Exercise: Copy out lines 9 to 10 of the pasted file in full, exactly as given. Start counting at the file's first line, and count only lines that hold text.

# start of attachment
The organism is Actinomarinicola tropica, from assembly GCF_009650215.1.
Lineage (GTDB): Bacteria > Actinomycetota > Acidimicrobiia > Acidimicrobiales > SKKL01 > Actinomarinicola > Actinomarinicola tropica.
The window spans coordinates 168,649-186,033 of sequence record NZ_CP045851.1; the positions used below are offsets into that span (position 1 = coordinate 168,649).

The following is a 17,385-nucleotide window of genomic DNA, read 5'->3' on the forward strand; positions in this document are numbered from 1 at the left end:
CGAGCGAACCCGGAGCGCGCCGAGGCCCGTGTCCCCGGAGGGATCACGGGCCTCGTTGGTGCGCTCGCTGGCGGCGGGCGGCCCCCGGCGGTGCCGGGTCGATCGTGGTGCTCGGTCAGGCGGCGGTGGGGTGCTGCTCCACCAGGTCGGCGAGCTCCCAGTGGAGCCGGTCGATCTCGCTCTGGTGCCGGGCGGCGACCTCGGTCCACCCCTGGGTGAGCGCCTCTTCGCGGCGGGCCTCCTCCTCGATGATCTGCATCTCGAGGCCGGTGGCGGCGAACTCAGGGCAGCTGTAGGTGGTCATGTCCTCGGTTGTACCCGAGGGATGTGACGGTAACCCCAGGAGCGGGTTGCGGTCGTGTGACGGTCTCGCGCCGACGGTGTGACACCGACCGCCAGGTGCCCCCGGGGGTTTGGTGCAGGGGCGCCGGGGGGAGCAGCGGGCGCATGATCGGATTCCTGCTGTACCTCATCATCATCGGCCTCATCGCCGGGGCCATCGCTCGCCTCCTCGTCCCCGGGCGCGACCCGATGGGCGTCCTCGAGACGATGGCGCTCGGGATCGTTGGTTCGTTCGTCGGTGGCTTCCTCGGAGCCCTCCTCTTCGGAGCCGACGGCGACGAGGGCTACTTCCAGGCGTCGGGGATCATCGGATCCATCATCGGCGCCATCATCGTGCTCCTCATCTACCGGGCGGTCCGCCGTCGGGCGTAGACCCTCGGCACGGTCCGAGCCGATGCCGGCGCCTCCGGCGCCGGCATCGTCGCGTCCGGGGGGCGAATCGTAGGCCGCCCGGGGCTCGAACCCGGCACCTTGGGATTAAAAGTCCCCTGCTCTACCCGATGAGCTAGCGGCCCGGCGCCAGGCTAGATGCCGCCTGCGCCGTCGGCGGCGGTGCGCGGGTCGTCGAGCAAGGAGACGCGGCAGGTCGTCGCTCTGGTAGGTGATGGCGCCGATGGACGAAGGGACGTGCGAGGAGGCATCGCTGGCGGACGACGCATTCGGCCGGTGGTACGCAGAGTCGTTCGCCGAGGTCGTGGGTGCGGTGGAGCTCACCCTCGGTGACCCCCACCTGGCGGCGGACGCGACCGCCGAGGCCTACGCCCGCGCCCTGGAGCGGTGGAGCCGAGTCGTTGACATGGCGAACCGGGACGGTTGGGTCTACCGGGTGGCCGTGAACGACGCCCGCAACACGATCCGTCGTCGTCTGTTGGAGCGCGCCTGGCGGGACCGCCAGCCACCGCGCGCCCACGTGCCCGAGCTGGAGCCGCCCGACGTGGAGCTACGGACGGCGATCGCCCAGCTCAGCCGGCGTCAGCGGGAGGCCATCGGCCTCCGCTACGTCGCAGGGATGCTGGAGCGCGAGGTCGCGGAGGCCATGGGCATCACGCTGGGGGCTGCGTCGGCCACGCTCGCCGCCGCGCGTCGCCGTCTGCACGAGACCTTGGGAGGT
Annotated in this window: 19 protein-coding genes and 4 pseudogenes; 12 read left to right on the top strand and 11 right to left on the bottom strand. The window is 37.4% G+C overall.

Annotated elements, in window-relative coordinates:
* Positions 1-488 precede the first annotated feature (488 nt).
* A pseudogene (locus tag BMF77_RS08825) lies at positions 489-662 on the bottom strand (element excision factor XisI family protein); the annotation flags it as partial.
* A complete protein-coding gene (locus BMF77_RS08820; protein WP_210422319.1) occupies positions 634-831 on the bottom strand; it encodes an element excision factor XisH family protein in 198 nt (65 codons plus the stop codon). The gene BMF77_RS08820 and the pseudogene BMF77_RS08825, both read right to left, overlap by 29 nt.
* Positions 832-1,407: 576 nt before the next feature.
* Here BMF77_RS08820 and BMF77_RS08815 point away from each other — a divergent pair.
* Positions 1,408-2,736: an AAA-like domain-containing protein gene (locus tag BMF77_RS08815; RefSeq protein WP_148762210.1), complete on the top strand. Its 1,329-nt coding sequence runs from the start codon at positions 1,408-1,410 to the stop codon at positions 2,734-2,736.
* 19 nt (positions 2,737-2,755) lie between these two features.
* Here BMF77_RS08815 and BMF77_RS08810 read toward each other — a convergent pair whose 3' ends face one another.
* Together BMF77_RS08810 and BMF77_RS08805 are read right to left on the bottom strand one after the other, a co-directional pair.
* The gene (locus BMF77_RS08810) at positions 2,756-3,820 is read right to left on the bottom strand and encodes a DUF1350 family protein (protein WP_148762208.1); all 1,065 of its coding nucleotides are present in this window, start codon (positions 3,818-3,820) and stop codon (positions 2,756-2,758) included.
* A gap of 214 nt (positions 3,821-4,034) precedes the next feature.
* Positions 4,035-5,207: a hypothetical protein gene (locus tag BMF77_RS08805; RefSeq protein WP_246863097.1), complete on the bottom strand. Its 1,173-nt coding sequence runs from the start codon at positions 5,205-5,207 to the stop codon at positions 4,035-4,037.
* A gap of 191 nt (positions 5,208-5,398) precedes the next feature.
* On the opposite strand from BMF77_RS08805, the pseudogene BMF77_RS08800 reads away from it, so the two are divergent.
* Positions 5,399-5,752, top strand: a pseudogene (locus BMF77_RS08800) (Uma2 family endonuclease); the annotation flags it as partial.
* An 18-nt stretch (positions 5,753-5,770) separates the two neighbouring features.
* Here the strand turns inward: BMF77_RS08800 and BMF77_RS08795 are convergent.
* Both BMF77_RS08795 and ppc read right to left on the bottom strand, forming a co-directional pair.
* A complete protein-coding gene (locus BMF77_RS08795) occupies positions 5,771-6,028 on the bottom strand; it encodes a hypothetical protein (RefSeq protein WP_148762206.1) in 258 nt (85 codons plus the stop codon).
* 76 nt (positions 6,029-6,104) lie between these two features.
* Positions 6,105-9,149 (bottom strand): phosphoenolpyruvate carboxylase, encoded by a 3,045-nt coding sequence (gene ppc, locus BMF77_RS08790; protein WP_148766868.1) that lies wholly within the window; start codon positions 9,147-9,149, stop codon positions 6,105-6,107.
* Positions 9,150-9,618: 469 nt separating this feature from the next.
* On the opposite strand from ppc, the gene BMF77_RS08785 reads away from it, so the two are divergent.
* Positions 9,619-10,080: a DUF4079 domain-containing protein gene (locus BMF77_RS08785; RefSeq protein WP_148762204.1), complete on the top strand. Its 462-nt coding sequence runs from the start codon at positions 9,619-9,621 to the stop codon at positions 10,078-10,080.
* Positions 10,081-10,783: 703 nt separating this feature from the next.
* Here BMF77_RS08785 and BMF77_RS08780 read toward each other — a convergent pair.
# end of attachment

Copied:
* A pseudogene (locus tag BMF77_RS08825) lies at positions 489-662 on the bottom strand (element excision factor XisI family protein); the annotation flags it as partial.
* A complete protein-coding gene (locus BMF77_RS08820; protein WP_210422319.1) occupies positions 634-831 on the bottom strand; it encodes an element excision factor XisH family protein in 198 nt (65 codons plus the stop codon). The gene BMF77_RS08820 and the pseudogene BMF77_RS08825, both read right to left, overlap by 29 nt.